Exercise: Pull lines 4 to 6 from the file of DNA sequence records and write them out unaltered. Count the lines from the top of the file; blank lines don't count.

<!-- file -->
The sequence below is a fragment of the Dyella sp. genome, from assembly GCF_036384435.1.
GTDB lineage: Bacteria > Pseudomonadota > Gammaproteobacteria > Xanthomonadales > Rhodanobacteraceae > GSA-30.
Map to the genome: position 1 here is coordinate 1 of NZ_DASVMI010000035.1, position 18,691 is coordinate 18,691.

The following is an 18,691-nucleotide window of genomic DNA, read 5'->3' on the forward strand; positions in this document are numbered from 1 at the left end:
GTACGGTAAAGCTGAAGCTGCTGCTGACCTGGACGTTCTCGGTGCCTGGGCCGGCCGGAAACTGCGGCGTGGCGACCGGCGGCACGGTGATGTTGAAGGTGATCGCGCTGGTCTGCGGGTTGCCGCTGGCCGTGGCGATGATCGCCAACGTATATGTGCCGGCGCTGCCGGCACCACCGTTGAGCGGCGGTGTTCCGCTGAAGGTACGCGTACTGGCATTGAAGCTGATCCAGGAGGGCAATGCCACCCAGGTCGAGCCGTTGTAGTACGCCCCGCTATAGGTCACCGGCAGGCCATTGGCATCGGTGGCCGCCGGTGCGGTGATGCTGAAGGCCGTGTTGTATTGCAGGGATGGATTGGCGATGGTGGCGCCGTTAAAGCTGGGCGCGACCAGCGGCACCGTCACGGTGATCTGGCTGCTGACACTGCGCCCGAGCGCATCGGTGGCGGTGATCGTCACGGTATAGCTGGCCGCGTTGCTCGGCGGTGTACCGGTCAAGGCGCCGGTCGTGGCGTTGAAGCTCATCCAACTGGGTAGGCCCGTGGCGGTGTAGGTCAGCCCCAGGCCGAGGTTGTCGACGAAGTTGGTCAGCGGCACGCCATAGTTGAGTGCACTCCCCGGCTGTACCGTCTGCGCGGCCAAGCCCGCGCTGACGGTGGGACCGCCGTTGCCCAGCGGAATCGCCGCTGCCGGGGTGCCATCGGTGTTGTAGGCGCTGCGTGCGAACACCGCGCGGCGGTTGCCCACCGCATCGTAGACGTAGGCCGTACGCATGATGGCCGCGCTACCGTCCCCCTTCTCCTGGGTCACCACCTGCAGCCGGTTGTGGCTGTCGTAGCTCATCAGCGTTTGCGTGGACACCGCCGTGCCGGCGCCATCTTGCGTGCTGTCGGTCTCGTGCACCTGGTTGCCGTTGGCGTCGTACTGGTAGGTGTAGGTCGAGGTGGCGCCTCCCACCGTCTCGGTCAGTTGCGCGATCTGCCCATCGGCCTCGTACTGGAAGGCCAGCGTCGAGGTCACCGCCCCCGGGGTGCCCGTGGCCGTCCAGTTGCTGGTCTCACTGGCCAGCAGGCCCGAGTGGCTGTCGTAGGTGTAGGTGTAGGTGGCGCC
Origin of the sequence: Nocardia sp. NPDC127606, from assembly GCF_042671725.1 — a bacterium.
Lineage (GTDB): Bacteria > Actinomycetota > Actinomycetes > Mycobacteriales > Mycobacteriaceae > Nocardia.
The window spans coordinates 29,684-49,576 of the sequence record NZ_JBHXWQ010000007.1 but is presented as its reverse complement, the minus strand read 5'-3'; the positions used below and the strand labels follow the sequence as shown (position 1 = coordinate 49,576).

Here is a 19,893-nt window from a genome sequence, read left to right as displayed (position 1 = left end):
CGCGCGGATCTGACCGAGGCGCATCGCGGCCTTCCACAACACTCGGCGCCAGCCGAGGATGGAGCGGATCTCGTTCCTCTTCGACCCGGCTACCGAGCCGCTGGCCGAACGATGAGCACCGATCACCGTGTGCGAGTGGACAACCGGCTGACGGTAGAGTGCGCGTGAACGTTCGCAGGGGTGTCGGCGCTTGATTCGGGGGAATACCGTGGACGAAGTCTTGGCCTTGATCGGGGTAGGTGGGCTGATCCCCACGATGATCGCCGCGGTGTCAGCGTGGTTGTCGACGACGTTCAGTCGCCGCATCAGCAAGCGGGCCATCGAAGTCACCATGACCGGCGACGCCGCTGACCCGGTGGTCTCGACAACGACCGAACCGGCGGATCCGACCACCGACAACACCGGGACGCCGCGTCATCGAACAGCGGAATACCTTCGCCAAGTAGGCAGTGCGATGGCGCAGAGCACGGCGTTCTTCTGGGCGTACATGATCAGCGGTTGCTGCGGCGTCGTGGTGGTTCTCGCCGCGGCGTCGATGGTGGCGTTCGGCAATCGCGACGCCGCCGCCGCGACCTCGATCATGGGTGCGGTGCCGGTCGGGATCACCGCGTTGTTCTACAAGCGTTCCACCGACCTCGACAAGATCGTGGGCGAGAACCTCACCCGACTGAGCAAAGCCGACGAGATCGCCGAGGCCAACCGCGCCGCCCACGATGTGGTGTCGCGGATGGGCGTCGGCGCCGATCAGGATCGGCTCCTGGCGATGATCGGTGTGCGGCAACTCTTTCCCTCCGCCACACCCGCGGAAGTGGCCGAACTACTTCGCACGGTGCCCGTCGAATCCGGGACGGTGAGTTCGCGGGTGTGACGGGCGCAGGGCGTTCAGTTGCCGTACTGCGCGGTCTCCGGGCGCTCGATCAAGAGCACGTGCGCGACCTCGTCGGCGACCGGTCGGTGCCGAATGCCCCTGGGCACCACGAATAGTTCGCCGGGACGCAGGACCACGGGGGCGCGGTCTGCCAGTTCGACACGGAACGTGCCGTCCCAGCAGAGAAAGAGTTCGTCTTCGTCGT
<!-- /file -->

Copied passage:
The following is an 18,691-nucleotide window of genomic DNA, read 5'->3' on the forward strand; positions in this document are numbered from 1 at the left end:
GTACGGTAAAGCTGAAGCTGCTGCTGACCTGGACGTTCTCGGTGCCTGGGCCGGCCGGAAACTGCGGCGTGGCGACCGGCGGCACGGTGATGTTGAAGGTGATCGCGCTGGTCTGCGGGTTGCCGCTGGCCGTGGCGATGATCGCCAACGTATATGTGCCGGCGCTGCCGGCACCACCGTTGAGCGGCGGTGTTCCGCTGAAGGTACGCGTACTGGCATTGAAGCTGATCCAGGAGGGCAATGCCACCCAGGTCGAGCCGTTGTAGTACGCCCCGCTATAGGTCACCGGCAGGCCATTGGCATCGGTGGCCGCCGGTGCGGTGATGCTGAAGGCCGTGTTGTATTGCAGGGATGGATTGGCGATGGTGGCGCCGTTAAAGCTGGGCGCGACCAGCGGCACCGTCACGGTGATCTGGCTGCTGACACTGCGCCCGAGCGCATCGGTGGCGGTGATCGTCACGGTATAGCTGGCCGCGTTGCTCGGCGGTGTACCGGTCAAGGCGCCGGTCGTGGCGTTGAAGCTCATCCAACTGGGTAGGCCCGTGGCGGTGTAGGTCAGCCCCAGGCCGAGGTTGTCGACGAAGTTGGTCAGCGGCACGCCATAGTTGAGTGCACTCCCCGGCTGTACCGTCTGCGCGGCCAAGCCCGCGCTGACGGTGGGACCGCCGTTGCCCAGCGGAATCGCCGCTGCCGGGGTGCCATCGGTGTTGTAGGCGCTGCGTGCGAACACCGCGCGGCGGTTGCCCACCGCATCGTAGACGTAGGCCGTACGCATGATGGCCGCGCTACCGTCCCCCTTCTCCTGGGTCACCACCTGCAGCCGGTTGTGGCTGTCGTAGCTCATCAGCGTTTGCGTGGACACCGCCGTGCCGGCGCCATCTTGCGTGCTGTCGGTCTCGTGCACCTGGTTGCCGTTGGCGTCGTACTGGTAGGTGTAGGTCGAGGTGGCGCCTCCCACCGTCTCGGTCAGTTGCGCGATCTGCCCATCGGCCTCGTACTGGAAGGCCAGCGTCGAGGTCACCGCCCCCGGGGTGCCCGTGGCCGTCCAGTTGCTGGTCTCACTGGCCAGCAGGCCCGAGTGGCTGTCGTAGGTGTAGGTGTAGGTGGCGCC
Origin of the sequence: Nocardia sp. NPDC127606, from assembly GCF_042671725.1 — a bacterium.